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Kent State graduate celebrates by strolling campus with her AR-10

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Kaitlin Bennett poses with an AR-10 rifle and graduation cap after the 2018 commencement ceremony at Kent State University on May 12, 2018. Kaitlin Bennett poses with an AR-10 rifle and graduation cap after the 2018 commencement ceremony at Kent State University on May 12, 2018.
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A woman's photos celebrating her recent graduation from Kent State University have stirred up a social media uproar thanks to the unusual accessory she chose for the occasion - a high-powered, semi-automatic rifle.

Kaitlin Bennett, 22, wanted to make a statement after graduating so she shared pictures of herself on campus with an AR-10 slung over her shoulder and holding a graduation cap emblazoned with the words "come and take it."

"Now that I graduated from @KentState, I can finally arm myself on campus," Bennett, who earned a degree in biology, tweeted Sunday. "I should have been able to do so as a student - especially since 4 unarmed students were shot and killed by the government on this campus."

Bennett was referring to the infamous 1970 incident at the university in which Ohio Nation Guardsmen opened fire on student protesters, killing four and wounding nine. She was also voicing a wide-held belief that the Second Amendment was intended as means for Americans to defend themselves against the government.

Bennett, who earned a degree in biology, is a gun rights activist and, according to her Twitter bio, a founder of a libertarian group called "Liberty Hangout." In addition to opposing gun control measures and advocating for a right to carry on campus, Bennett's group argues that "taxation is theft" and, "voting is violence and democracy is the oppression of those who dwell within the minority opinion."

In her graduation post on Facebook, Bennett wrote, "3 meetings with student conduct, 2 expulsion attempts, and a petition to get my student group kicked off campus ... all for nothing. I graduated & the left did not win."

The university bars students, staff, and third parties doing business with Kent State from possessing deadly weapons. But visitors are not prohibited from carrying firearms on the public university's grounds, although they can't take them into buildings.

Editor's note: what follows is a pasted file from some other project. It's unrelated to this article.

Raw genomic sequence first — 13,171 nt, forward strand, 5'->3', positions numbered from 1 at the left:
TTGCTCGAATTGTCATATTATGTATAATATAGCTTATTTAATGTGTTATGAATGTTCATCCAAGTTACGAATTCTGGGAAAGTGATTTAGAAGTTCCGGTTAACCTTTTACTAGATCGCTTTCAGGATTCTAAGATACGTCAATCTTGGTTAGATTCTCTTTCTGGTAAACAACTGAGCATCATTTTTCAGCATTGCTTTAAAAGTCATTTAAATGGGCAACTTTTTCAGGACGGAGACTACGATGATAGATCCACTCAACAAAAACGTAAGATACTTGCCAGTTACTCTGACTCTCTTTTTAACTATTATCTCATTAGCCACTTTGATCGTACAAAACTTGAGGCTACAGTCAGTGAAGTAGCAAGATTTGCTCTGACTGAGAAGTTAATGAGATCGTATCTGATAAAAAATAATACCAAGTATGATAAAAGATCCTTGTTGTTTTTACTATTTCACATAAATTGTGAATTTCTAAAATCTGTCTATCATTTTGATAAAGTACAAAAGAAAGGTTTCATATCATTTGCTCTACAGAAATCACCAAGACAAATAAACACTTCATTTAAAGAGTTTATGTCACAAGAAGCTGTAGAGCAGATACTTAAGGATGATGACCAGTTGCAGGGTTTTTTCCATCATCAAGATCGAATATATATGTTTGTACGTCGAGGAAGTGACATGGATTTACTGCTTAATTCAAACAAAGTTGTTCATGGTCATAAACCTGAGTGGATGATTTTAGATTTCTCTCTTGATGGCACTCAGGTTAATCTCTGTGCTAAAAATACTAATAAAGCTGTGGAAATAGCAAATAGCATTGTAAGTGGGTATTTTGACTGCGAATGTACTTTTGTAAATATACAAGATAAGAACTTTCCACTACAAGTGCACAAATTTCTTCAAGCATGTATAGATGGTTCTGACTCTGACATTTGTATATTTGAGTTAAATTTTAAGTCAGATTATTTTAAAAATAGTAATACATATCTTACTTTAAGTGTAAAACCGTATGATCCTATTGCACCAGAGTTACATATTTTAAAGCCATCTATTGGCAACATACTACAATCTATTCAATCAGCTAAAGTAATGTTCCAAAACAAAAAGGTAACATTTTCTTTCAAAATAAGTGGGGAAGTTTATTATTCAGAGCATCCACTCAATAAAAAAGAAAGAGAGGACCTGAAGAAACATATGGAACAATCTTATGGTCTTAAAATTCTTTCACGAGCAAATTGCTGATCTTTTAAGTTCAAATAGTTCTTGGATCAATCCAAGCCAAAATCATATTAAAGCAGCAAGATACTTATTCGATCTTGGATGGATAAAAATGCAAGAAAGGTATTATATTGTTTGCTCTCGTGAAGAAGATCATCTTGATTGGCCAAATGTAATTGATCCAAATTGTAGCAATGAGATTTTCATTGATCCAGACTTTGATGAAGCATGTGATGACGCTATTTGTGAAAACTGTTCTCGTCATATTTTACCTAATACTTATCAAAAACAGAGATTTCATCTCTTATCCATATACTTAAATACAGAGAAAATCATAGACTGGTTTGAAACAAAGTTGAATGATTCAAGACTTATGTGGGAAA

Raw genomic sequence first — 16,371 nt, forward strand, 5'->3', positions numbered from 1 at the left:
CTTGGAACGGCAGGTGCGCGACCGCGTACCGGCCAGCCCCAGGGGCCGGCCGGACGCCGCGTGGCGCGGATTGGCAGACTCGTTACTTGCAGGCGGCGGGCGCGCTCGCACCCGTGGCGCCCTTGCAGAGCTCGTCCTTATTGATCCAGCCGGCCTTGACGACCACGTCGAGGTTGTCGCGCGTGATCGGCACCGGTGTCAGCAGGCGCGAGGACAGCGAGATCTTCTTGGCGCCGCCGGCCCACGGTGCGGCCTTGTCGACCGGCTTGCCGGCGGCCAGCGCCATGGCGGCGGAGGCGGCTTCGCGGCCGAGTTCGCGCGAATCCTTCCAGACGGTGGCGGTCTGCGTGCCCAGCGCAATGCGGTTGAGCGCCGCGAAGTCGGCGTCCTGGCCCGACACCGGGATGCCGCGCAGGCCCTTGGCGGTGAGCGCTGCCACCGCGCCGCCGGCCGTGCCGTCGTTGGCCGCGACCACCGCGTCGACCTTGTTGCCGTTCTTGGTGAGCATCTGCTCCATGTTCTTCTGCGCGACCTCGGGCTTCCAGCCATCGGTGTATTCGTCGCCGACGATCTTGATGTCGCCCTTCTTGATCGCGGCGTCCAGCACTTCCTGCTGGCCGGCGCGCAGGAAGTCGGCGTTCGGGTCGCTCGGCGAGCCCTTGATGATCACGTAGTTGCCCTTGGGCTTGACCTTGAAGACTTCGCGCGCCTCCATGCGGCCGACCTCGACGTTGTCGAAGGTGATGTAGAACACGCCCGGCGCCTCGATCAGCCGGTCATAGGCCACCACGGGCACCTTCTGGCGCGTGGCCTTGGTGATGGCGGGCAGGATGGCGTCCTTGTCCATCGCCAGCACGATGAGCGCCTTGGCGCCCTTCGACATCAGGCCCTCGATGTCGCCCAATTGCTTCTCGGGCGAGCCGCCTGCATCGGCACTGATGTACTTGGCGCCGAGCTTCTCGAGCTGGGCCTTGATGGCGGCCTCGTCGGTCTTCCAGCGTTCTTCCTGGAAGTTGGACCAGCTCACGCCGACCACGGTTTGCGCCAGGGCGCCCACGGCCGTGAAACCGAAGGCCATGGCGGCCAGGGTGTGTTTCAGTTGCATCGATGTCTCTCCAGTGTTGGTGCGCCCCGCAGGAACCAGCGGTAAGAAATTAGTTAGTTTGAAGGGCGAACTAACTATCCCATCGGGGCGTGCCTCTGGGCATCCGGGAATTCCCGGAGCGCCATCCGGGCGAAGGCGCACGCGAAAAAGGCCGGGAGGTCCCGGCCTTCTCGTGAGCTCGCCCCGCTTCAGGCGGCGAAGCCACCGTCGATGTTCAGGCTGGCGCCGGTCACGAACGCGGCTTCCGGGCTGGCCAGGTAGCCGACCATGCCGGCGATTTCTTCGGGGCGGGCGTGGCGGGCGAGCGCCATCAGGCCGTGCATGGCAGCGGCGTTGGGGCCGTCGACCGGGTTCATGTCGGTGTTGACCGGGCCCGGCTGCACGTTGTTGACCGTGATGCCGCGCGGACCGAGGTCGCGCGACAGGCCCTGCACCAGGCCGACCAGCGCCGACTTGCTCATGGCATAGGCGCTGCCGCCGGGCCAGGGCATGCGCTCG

"I'm glad that my photos are making headlines, because my intent was to start a discussion about gun rights on college campuses," Bennett told USA TODAY. "At Kent State in particular, guests may protect themselves with firearms, but students cannot, and I find that insulting."

Bennett's photos provoked strong reactions from many social media users. Some accused her of exercising "white privilege," citing incidents in which African-Americans have been killed by police officers who feared they were carrying a firearm.

"If a black man had walked around like this dozens of Police would have been called and he would have been shot dead on the spot. Oh the power of white privilege," wrote one Twitter user wrote in response to Bennett's post.

In response, Bennett suggested such critics "speak to the BLACK officer who was with us the entire time."

Others were skeptical of her theory that it could help defend her against the National Guard and some felt because of Kent State's history, the campus was an inappropriate place for Bennett to stage her photos.

Many were supportive of Bennett's message and thanked her for defending Second Amendment rights.

But several social media users became insulting and threatening toward Bennett.

"I have no words. All because of my photo with a rifle promoting my right to defend myself. The left is out of control," she wrote in a Facebook post in response to one Twitter user's threat. Twitter evidently suspended the Twitter user's account.

"Gun control advocates are trying to call me violent for my graduation picture that promotes the right to self-defense, meanwhile I'm getting threatening messages like this in my inbox from these very same people," she said in a tweet.

When asked about the threats against her, Bennett told WKYC-TV, Cleveland, "I carry [a gun]. So I'm not nervous."

More: For many Americans, the Second Amendment is a defense against their own government

More: Former Supreme Court Justice John Paul Stevens: Repeal the Second Amendment

Contributing: Lynna Lai, WKYC-TV, Cleveland

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